It was at the Sunday Up Market in Brick Lane, held inside the old Truman Brewery. I still sell work there now but have a mate of mine run the stall. It’s really good to be able to go down there, chat to people and have that face to face interaction going on. I sold the work myself down there for years and really enjoyed forming some good friendships with people. I also do the Other Art Fair twice a year, again with a couple of people helping sell my work.

What would you say is the biggest threat to art today?

Probably commercialisation and the commercial market forces, in lots of different ways. We’re so bombarded with imagery and advertising. There is so much to look at; we’ve reached a point of information overload. People don’t necessarily spend time looking at art or engaging with it in the way I think is really beneficial. That speed and overload that we get is one part of that commercialisation but I also think appropriation by market forces is one of the biggest threats to art. I’m not sure where my line is on it all.  As soon as someone does something interesting, whether it’s music or art, the advertisers move in and use that artistic output to flog things we don’t need with huge sums of money involved. I really respect The Beastie Boys for their standpoint on their music being used for commercial gains and chasing people down who tried to exploit their intention.

When would you say you are happiest and most content regarding your art?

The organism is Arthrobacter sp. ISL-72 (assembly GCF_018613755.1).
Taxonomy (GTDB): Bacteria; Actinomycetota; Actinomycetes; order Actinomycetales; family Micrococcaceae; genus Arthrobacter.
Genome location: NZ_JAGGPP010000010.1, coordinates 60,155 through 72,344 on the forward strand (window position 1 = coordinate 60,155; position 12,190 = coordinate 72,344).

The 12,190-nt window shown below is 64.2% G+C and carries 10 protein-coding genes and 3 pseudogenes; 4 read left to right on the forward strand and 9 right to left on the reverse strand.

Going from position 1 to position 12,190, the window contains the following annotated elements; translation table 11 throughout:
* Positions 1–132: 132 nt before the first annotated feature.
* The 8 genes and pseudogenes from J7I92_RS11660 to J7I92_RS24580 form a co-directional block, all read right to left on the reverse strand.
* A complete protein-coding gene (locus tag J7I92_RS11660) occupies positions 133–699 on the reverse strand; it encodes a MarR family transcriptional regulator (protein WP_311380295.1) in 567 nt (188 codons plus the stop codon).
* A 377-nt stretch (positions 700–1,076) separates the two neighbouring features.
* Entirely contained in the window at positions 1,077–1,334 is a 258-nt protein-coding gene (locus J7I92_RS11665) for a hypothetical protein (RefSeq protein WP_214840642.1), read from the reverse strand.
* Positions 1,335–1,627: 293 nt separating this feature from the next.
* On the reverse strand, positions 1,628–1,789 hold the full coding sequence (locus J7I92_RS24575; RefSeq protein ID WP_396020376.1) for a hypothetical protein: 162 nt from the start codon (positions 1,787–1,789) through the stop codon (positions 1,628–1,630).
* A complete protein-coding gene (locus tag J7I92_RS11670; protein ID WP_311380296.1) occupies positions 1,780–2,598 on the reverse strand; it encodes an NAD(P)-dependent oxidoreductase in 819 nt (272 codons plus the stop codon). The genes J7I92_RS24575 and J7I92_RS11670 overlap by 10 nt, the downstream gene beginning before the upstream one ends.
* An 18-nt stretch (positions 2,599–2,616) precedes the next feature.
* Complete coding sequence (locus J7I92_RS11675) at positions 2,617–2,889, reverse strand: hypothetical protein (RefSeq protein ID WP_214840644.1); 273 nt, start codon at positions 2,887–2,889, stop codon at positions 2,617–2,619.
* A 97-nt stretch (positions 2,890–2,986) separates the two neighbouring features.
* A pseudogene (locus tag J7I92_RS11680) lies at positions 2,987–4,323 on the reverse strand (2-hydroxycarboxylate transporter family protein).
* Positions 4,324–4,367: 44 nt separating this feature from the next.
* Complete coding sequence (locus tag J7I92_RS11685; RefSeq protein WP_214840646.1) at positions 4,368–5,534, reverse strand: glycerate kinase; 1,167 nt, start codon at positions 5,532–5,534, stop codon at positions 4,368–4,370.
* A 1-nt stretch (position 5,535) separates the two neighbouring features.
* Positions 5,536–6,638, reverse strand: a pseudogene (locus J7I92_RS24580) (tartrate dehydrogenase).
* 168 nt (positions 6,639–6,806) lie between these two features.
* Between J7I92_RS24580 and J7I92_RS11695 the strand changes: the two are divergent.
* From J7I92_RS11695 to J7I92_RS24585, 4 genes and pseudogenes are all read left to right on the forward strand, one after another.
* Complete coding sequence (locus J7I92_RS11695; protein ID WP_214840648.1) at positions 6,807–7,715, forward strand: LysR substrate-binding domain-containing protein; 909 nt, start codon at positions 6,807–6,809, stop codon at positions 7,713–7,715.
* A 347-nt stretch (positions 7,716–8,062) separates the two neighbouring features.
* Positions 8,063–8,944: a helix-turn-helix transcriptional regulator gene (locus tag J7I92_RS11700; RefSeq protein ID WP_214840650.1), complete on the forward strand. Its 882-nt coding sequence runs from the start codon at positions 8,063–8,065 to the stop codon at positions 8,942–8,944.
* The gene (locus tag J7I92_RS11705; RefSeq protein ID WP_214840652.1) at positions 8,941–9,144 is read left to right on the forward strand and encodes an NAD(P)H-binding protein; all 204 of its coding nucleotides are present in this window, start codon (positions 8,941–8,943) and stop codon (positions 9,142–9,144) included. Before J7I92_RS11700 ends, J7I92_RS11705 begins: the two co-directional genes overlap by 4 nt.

I think throughout really. The beginning of making a picture is really exciting, when I’m getting the ideas together. There’s a point during the process where it can often get a bit difficult or it just goes through straight away and that’s wonderful. There’s a point where a picture clicks into place, I realise what it is and then it’s just a case of finessing it. The pictures are never really complete or finished, I just have to stop at some point and send it to the printer. I like putting lots of detail in my work to be found by people who look at it for a long time.

You’ve gained a lot of attention for the Royal Blood album cover, do you listen to music while you work? 

I do, pretty much all the time. It’s been a lot of Bjork recently. She’s amazing and a huge inspiration for me. Just the freedom of her creativity is astonishing. I’ve seen her live 3 times and always come away charged up. She is constantly moving on and changing what she’s doing, I love her. There’s also another guy called Loscil who does really nice minimal electronica. He makes deep and hypnotic ambient stuff; he’s a big favourite. A guy called Krishna Das who makes call and response Kirtan music. Always Phillip Glass. I listen to some noisy music occasionally as well, like Slayer but not so much while I’m working.

How long does a piece take you to complete?

The ones I’m doing now have been on the boil for about a year but it really depends. Sometimes I can go and make a picture in a few days but other times it can be a year, with them fizzing around until the right time to put them out. Some of the very early stuff I made in a matter of hours but they were a lot simpler back then. I take my time with it more now.

Finally describe for us an average day in the life of Dan Hillier…

There isn’t an average one, but on a good day probably getting up at about 6, meditating for 45 minutes, going to yoga, having some breakfast, starting work by 9, working for a few hours then having lunch, and after that just keep on going until about 5 or 6. But really I don’t have an average day, it just changes all the time. What I’m trying to do now is set the scene so I can have those perfect working days where I get up early, do my morning stuff then spend the entire day working with music on, getting stuck into it with out all the other distractions.

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image credits: nme, www.danhillier.com